Rappahannock News - - COMMENT - From Back Is­sues of the Rap­pa­han­nock News • Com­piled by JAN CLATTERBUCK

July 21, 1999

Tom G. Tay­lor, 43, is the new­est mem­ber of the Rap­pa­han­nock Na­tional Bank Board of Di­rec­tors. Tay­lor was elected by the board at the June 28 monthly meet­ing and took the oath of Na­tional Bank Di­rec­tor from Board Chair­per­son Bet Jones on July 8.

“We are de­lighted to have Tom. We think he is go­ing to make a fine di­rec­tor,” com­mented Ms. Jones.

A na­tive of the county, Tay­lor has an as­so­ciate’s de­gree from Fer­rum Col­lege in Vir­ginia and a bach­e­lor’s de­gree from Berea Col­lege in Ken­tucky. Tom and his wife Cheryl started their own busi­ness, T. G. Tay­lor Con­struc­tion, 14 years ago.

Tay­lor serves on the board of Head­wa­ters and the Rap­pa­han­nock County Build­ing Of­fice Ap­peals Board. He is also a mem­ber of the Ma­sonic Lodge in Wash­ing­ton and is a trustee of Amissville United Methodist Church.

“I am ex­cited to be­come a mem­ber of the board, and to serve the bank and the com­mu­nity,” Tay­lor said.

Mike Leake, Vice Pres­i­dent of the bank and sec­re­tary of the board, said that “we are ex­tremely ex­cited. We think he’ll of­fer some new ideas and sug­ges­tions” for the bank.

Since 1988, Mary’s Lit­tle Shop has been firmly en­sconced in Woodville and is still go­ing strong. The shop is lo­cated in two build­ings right on Sper­ryville Pike, Route 522.

One of the build­ings used to be an old gas sta­tion. With an in­ter­est­ing ar­ray of prod­ucts, Mary Ni­chol­son caters to lo­cals and tourists as well.

These days you can stop at Mary’s for all kinds of fresh fruit and veg­eta­bles, salad dress­ings, bar­be­cue sauce, ap­ple cider, honey, hang­ing plants, an­nu­als, peren­ni­als, and all types of ce­ram­ics.

The ce­ram­ics are an­i­mals mostly — pigs, cows, cats and dogs. They are used mostly for dec­o­ra­tion, but some are piggy banks and some are pitch­ers and bowls.

The en­ter­prise be­gan when Mary was a young woman. She was at­tend­ing high school in Madi­son County and work­ing at her un­cle’s gro­cery store in Hay­wood. It was then that she be­gan to want a shop of her own. But be­fore that came about, Mary mar­ried her hus­band, Billy Ni­chol­son, and had three daugh­ters.

Her sales ex­pe­ri­ence comes from work­ing at the flea mar­ket in Front Royal. There she con­cen­trated on pro­duce and ce­ram­ics. She wanted to sell a wider ar­ray of prod­ucts, but she did not feel she could sell the jams, jel­lies and fruits as other ven­dors were al­ready sell­ing them.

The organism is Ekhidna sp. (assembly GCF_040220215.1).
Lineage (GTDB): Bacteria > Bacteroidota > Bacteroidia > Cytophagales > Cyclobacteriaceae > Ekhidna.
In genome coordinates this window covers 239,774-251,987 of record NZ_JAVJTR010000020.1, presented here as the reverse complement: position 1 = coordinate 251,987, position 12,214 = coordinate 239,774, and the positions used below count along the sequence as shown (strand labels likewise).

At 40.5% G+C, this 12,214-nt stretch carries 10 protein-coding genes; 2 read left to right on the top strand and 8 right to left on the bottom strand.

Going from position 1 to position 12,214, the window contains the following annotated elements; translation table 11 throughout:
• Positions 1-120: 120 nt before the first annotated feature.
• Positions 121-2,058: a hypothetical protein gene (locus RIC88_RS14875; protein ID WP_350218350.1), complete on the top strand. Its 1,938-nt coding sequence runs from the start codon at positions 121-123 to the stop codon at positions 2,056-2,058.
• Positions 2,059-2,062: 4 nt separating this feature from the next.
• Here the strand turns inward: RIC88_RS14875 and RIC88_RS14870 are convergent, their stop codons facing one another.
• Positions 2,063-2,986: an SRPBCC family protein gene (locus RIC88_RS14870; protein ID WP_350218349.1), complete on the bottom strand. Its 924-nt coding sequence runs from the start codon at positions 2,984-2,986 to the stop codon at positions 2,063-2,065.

Oct. 2, 2003

Speak­ing with Pam Owen, owner of the newly-opened Fly-By-Night Books, Etc., in Flint Hill, makes one see used book stores in a whole new light.

The joy in her eyes as she talks about the “trea­sure hunt” in­volved in search­ing for the per­fect item for her store makes one feel as though they have stepped into a pi­rate’s den. And the books and other items that fill the room be­come as in­trigu­ing as heaps of gold and ru­bies which have been ac­quired through count­less searches for loot.

Dur­ing her searches, which Owen said is by far the high­light of this new book store near Set­tle’s Gro­cery, she has found nu­mer­ous trea­sures in­clud­ing a book that had been a child­hood fa­vorite of a pro­fes­sor in New York, as well as a map of Shenan­doah Na­tional Park in its early days. It seems these trea­sures fly from Owen’s hands as quickly as she comes across them, as she said the map was pur­chased by the owner of a nearby bed and break­fast be­fore it was even ready to be sold.

But this does not bother Owen, as she gets just as much joy in search­ing for the items as their new own­ers do in pur­chas­ing them.

Own­ers of Sper­ryville’s new Tex-Mex restau­rant, Jennifer Gore and her hus­band, Jamie, a cousin of for­mer Vice Pres­i­dent Al Gore, are among the ex­o­dus of ur­ban dwellers who are leav­ing be­hind the pres­sure and pave­ment of the city and head­ing for ru­ral Amer­ica.

And their new­est restau­rant, which she refers to as an “ev­ery­day” sort of eatery, is quite a change from the oth­ers the oth­ers the fam­ily ran while liv­ing in the city.

His fa­ther op­er­ated the famous Jockey Club in Wash­ing­ton D.C. Later, Gore fol­lowed in his foot­steps the Guards Restau­rant, Le Jardin and Coco Loco.

Her fam­ily also had the busi­ness in their blood and owned a Tex-Mex chain.

A lit­tle over a year ago the cou­ple moved from Old Town Alexan­dria to Fauquier County with their three chil­dren, a 14-year-old daugh­ter who is a part-time wait­ress at the new eatery, a 13-month-old baby and a four-week-old in­fant.

Af­ter the cou­ple left their D.C. restau­rants be­hind, Jennifer got the idea to start a Tex-Max restau­rant of her own, and felt their cur­rent lo­ca­tion would be per­fect.

While the Gores are aware that the build­ing has seen a va­ri­ety of own­ers in re­cent years, from a bar­be­cue joint to the more re­cent Blue Moon Cafe, Gore is cer­tain that his restau­rant is here to stay.

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